Six charities to benefit from expert training

Six charities will be trained in delivering Manchester-based Henshaws ‘I Can Do It’ programme, thanks to funding from Thomas Pocklington Trust.

I Can Do It’ comprises free residential courses for children and young people with visual impairments which are designed to boost independence.  The course covers social and emotional skills, keeping safe at home, outside and online, living independently with a visual impairment, kitchen skills and transitions, goals and aspiration, as well as being fun.

One of the young people who has done the course, 16-year-old Freeha, said: “The tech session we did I found really useful as I have a lot of trouble with independent journeying and I learned about Apps that can help me with that.”

Now Henshaws has been asked to deliver training to six other charities to enable them to set up their own ‘I Can Do It’ courses. Community Services Manager Mel Cooke will share the knowledge gained from running the successful courses, albeit remotely because of Covid restrictions. Three charities are already involved, with excellent feedback on what they have learned, and Henshaws would like to hear from any others who would like to take part.

Mel said: “I have been delighted to work on the ‘I Can Do It’ online learning platform to ensure all children and young people can still access the support they may need under any circumstances and in any location.

This course has been designed to work with children and young people in learning new skills both physically and emotionally to allow them to become more independent, more confident and to have the ability and confidence to communicate effectively in more social settings. This is the start of these young people growing and learning about the opportunities for their future.”

She added: “I am grateful to Thomas Pocklington Trust for its support with this programme and excited to share it with the charities that are going to be trained up to allow them to use this great tool with their children and young people. As always, we are happy to support anyone who may be interested in getting involved with the programme, should that be to deliver in your own setting or to allow a young person with a visual impairment to attend the course to support them in becoming independent.”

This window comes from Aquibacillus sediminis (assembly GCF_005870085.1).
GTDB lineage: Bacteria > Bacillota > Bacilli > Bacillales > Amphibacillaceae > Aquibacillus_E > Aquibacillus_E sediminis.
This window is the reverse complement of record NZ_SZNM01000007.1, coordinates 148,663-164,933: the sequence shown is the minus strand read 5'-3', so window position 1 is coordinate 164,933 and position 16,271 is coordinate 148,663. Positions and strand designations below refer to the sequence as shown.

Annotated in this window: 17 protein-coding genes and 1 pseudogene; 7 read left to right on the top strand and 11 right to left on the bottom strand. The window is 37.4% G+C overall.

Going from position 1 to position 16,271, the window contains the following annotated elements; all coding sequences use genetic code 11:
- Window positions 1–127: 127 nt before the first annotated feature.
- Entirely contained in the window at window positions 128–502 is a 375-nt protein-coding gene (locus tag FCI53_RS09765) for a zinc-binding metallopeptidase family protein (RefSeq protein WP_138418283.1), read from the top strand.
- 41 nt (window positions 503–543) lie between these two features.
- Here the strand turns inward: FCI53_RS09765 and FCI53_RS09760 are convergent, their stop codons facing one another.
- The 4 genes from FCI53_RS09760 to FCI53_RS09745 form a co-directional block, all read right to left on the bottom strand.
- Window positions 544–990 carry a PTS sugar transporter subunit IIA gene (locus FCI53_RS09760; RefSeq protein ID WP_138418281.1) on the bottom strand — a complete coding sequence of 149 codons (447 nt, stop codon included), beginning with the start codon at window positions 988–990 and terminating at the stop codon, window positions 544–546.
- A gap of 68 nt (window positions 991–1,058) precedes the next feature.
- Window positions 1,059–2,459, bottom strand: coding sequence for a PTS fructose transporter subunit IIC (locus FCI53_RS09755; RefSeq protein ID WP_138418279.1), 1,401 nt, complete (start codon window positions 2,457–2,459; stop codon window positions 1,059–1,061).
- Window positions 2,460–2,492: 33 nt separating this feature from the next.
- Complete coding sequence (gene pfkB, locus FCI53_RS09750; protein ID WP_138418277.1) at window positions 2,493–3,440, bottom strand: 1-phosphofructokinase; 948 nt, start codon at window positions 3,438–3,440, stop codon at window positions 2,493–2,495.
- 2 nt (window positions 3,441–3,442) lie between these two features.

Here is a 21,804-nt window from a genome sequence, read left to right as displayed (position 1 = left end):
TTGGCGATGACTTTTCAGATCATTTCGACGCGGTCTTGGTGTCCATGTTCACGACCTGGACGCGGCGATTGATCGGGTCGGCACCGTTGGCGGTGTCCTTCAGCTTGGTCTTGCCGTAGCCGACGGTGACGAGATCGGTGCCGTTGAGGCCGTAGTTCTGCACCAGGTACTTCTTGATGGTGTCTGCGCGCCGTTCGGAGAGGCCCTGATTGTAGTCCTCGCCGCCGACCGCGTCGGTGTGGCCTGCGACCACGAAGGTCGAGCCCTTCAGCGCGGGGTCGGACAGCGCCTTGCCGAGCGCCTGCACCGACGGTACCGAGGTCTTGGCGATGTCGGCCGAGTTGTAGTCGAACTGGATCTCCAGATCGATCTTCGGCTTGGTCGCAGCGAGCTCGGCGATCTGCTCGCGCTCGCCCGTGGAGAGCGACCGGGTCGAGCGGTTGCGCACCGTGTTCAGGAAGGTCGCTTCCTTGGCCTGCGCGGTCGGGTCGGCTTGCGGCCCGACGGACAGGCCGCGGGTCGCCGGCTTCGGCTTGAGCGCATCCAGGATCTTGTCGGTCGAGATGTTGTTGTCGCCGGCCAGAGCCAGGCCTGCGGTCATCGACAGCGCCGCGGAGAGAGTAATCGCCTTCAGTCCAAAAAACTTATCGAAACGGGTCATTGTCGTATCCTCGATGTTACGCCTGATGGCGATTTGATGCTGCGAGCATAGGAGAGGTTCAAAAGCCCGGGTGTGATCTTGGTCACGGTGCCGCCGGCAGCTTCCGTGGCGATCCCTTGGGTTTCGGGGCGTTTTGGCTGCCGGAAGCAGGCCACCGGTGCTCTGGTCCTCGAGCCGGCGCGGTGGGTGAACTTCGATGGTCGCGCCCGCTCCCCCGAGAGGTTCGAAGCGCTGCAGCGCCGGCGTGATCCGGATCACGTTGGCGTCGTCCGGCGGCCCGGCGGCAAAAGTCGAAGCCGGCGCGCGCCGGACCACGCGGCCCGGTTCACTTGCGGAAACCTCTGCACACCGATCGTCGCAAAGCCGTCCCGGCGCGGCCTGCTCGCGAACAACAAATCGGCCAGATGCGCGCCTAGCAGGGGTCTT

Emma Cruickshank, Head of the Children, Young People and Families team at Thomas Pocklington Trust, said: “Henshaws’ ‘I Can Do It’ course has helped to boost the confidence and independence of so many young people in the North West.  We want more young people from across the UK to benefit from this excellent course which is why we are supporting Henshaws to deliver this ‘train the trainer’ type of course. This will share the learning and empower other organisations to deliver the course in their areas.”

 

Charities interested in learning to deliver the course should contact Mel.Cooke@henshaws.org.uk

More information on the programme can be seen on Henshaws’ website: www.henshaws.org.uk/courses/i-can-do-it

 

ENDS

For further information or images please contact:

Deirdra Barr, Marketing Director, telephone number 0300 222 5555/07595 722561 or email: Deirdra.barr@henshaws.org.uk

Penny Wilkinson, Thomas Pocklington Trust, penny.wilkinson@pocklington-trust.org.uk  07974 578 637.

 

Editors’ Notes

About Henshaws

Founded in 1837, Henshaws supports people living with sight loss and a range of other disabilities to go beyond expectations. There are approximately 79,000 people living with sight loss across Greater Manchester (RNIB, 2017), which is expected to increase by 20% by 2030. Registered charity number 221888, headquarters Talbot Road, Stretford, M32 0FP.

About Thomas Pocklington Trust

Thomas Pocklington Trust is a national charity dedicated to enabling and empowering blind and partially sighted people of all ages to live the life they want to lead. We are committed to increasing awareness and understanding of their needs and aspirations, to working with partners and to developing and implementing services which meet these needs to increase independence and improve lives. These include:

  • Acting as an advocate and positive change agent for blind and partially sighted people.
  • Creating opportunities for blind and partially sighted people seeking employment.
  • Enabling opportunities and supporting blind and partially sighted people whilst in and entering education.
  • Facilitating the voice and encouraging self-determination of blind and partially sighted people.
  • Being an effective partner and grant funder based on our knowledge of the sector.

 

 

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